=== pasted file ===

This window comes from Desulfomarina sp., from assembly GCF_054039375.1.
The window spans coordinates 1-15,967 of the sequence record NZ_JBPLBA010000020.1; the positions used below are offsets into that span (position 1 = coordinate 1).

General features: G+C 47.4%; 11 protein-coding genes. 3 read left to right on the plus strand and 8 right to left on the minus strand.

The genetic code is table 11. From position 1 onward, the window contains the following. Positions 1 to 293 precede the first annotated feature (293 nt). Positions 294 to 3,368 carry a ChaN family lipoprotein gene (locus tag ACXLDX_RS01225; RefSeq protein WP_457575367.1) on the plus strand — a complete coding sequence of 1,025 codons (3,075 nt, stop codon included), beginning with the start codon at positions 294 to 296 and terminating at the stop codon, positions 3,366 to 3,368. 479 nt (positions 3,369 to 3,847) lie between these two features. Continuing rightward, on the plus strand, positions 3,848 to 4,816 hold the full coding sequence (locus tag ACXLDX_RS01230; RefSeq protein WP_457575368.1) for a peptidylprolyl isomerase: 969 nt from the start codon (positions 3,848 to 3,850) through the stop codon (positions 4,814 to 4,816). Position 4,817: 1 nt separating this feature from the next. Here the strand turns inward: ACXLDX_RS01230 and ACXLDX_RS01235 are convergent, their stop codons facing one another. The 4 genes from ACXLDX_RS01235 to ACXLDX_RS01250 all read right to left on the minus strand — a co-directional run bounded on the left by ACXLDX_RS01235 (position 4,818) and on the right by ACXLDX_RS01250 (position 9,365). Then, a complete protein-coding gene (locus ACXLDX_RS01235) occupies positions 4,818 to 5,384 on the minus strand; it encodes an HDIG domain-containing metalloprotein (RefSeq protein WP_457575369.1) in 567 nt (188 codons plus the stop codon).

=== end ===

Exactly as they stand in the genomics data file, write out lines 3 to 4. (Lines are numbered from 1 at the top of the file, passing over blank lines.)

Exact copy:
General features: G+C 47.4%; 11 protein-coding genes. 3 read left to right on the plus strand and 8 right to left on the minus strand.

The genetic code is table 11. From position 1 onward, the window contains the following. Positions 1 to 293 precede the first annotated feature (293 nt). Positions 294 to 3,368 carry a ChaN family lipoprotein gene (locus tag ACXLDX_RS01225; RefSeq protein WP_457575367.1) on the plus strand — a complete coding sequence of 1,025 codons (3,075 nt, stop codon included), beginning with the start codon at positions 294 to 296 and terminating at the stop codon, positions 3,366 to 3,368. 479 nt (positions 3,369 to 3,847) lie between these two features. Continuing rightward, on the plus strand, positions 3,848 to 4,816 hold the full coding sequence (locus tag ACXLDX_RS01230; RefSeq protein WP_457575368.1) for a peptidylprolyl isomerase: 969 nt from the start codon (positions 3,848 to 3,850) through the stop codon (positions 4,814 to 4,816). Position 4,817: 1 nt separating this feature from the next. Here the strand turns inward: ACXLDX_RS01230 and ACXLDX_RS01235 are convergent, their stop codons facing one another. The 4 genes from ACXLDX_RS01235 to ACXLDX_RS01250 all read right to left on the minus strand — a co-directional run bounded on the left by ACXLDX_RS01235 (position 4,818) and on the right by ACXLDX_RS01250 (position 9,365). Then, a complete protein-coding gene (locus ACXLDX_RS01235) occupies positions 4,818 to 5,384 on the minus strand; it encodes an HDIG domain-containing metalloprotein (RefSeq protein WP_457575369.1) in 567 nt (188 codons plus the stop codon).